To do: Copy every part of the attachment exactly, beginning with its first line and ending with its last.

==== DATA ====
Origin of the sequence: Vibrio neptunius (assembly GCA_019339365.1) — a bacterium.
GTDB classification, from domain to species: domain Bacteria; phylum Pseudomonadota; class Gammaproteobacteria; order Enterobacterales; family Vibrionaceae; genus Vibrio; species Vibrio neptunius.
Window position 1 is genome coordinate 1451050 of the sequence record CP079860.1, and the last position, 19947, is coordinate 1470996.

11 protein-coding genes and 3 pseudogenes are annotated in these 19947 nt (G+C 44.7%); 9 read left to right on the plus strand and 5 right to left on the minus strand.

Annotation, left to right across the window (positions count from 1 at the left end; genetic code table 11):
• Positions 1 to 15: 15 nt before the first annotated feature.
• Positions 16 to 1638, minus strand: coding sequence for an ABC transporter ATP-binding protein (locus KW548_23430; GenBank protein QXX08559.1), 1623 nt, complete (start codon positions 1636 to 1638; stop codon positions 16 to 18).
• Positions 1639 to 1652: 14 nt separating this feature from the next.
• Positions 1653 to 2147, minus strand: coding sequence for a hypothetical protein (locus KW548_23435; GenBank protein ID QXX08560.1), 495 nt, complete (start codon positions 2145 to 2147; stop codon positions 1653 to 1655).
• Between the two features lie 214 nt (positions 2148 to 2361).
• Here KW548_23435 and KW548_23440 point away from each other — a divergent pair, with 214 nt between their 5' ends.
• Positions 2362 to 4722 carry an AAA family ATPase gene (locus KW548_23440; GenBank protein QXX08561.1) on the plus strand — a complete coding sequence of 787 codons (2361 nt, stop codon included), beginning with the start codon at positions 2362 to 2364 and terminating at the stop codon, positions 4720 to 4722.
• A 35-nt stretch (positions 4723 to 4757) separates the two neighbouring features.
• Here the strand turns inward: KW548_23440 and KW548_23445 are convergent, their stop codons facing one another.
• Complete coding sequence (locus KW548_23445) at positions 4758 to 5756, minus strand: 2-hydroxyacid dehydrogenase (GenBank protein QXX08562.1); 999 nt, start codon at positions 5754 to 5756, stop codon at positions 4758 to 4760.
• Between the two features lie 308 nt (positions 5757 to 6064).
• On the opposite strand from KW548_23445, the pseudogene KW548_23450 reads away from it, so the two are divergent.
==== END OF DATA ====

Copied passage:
Origin of the sequence: Vibrio neptunius (assembly GCA_019339365.1) — a bacterium.
GTDB classification, from domain to species: domain Bacteria; phylum Pseudomonadota; class Gammaproteobacteria; order Enterobacterales; family Vibrionaceae; genus Vibrio; species Vibrio neptunius.
Window position 1 is genome coordinate 1451050 of the sequence record CP079860.1, and the last position, 19947, is coordinate 1470996.

11 protein-coding genes and 3 pseudogenes are annotated in these 19947 nt (G+C 44.7%); 9 read left to right on the plus strand and 5 right to left on the minus strand.

Annotation, left to right across the window (positions count from 1 at the left end; genetic code table 11):
• Positions 1 to 15: 15 nt before the first annotated feature.
• Positions 16 to 1638, minus strand: coding sequence for an ABC transporter ATP-binding protein (locus KW548_23430; GenBank protein QXX08559.1), 1623 nt, complete (start codon positions 1636 to 1638; stop codon positions 16 to 18).
• Positions 1639 to 1652: 14 nt separating this feature from the next.
• Positions 1653 to 2147, minus strand: coding sequence for a hypothetical protein (locus KW548_23435; GenBank protein ID QXX08560.1), 495 nt, complete (start codon positions 2145 to 2147; stop codon positions 1653 to 1655).
• Between the two features lie 214 nt (positions 2148 to 2361).
• Here KW548_23435 and KW548_23440 point away from each other — a divergent pair, with 214 nt between their 5' ends.
• Positions 2362 to 4722 carry an AAA family ATPase gene (locus KW548_23440; GenBank protein QXX08561.1) on the plus strand — a complete coding sequence of 787 codons (2361 nt, stop codon included), beginning with the start codon at positions 2362 to 2364 and terminating at the stop codon, positions 4720 to 4722.
• A 35-nt stretch (positions 4723 to 4757) separates the two neighbouring features.
• Here the strand turns inward: KW548_23440 and KW548_23445 are convergent, their stop codons facing one another.
• Complete coding sequence (locus KW548_23445) at positions 4758 to 5756, minus strand: 2-hydroxyacid dehydrogenase (GenBank protein QXX08562.1); 999 nt, start codon at positions 5754 to 5756, stop codon at positions 4758 to 4760.
• Between the two features lie 308 nt (positions 5757 to 6064).
• On the opposite strand from KW548_23445, the pseudogene KW548_23450 reads away from it, so the two are divergent.